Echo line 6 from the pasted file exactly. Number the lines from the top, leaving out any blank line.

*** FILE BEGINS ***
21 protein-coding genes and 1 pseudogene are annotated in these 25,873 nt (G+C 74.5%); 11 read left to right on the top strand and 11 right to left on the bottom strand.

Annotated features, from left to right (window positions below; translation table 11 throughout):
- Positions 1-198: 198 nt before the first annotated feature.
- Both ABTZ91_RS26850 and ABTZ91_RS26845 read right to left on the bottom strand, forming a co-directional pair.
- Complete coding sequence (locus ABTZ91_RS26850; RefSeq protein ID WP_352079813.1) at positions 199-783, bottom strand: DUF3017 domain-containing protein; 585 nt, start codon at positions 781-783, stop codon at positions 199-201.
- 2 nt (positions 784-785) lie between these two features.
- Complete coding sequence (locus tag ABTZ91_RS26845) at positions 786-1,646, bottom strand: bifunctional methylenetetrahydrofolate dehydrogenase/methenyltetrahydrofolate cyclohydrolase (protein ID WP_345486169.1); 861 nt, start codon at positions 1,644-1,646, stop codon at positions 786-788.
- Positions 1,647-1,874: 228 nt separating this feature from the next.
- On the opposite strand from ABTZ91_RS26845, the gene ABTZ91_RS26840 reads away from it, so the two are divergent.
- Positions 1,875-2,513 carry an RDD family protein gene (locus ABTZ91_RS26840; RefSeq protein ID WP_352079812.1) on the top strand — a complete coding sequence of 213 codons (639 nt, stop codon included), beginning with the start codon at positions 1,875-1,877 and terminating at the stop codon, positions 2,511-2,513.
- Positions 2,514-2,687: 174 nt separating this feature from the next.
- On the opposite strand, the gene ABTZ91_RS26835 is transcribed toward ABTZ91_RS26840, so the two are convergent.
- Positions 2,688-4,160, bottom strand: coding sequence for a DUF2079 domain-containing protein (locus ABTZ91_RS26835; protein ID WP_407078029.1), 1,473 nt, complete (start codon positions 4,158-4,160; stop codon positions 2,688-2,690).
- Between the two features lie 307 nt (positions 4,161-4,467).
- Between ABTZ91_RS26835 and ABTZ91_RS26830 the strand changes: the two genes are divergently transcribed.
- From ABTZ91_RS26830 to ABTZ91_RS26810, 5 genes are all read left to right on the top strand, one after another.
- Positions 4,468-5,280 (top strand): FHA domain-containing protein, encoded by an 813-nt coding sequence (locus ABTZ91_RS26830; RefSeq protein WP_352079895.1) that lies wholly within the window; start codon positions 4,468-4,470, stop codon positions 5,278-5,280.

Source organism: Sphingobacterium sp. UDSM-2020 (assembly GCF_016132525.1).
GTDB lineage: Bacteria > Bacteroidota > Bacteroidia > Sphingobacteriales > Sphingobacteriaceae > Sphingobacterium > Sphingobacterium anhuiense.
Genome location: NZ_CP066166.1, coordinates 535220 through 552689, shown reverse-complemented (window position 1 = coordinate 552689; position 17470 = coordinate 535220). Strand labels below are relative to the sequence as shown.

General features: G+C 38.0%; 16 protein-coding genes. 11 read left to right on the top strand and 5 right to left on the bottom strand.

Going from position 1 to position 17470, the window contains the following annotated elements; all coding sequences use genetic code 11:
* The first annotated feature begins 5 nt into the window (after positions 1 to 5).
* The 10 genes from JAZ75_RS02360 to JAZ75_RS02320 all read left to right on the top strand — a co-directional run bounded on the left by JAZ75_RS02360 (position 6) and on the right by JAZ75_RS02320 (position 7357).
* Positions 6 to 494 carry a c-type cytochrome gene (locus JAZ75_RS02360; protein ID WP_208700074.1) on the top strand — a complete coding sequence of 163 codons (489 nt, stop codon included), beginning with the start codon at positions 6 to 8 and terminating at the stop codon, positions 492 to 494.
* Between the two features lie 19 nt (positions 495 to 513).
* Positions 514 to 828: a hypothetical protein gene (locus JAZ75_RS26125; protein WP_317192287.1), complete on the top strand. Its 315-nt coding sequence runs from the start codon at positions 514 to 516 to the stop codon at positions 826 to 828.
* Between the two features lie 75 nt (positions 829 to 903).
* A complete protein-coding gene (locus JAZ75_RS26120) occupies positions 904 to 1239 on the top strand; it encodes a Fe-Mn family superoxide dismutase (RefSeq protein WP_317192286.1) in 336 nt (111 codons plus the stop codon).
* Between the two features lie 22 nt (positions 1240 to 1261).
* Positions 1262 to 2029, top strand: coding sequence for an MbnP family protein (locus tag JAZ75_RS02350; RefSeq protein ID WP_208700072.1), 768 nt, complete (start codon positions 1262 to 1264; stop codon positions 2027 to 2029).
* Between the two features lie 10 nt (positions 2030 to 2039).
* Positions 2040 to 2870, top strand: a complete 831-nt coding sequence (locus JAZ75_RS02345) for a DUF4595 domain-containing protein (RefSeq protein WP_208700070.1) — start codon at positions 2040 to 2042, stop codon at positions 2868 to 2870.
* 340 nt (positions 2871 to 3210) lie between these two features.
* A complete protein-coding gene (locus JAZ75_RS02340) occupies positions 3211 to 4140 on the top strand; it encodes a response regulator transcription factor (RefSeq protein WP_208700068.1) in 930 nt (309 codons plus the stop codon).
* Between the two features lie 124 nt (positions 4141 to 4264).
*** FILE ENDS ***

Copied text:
- 2 nt (positions 784-785) lie between these two features.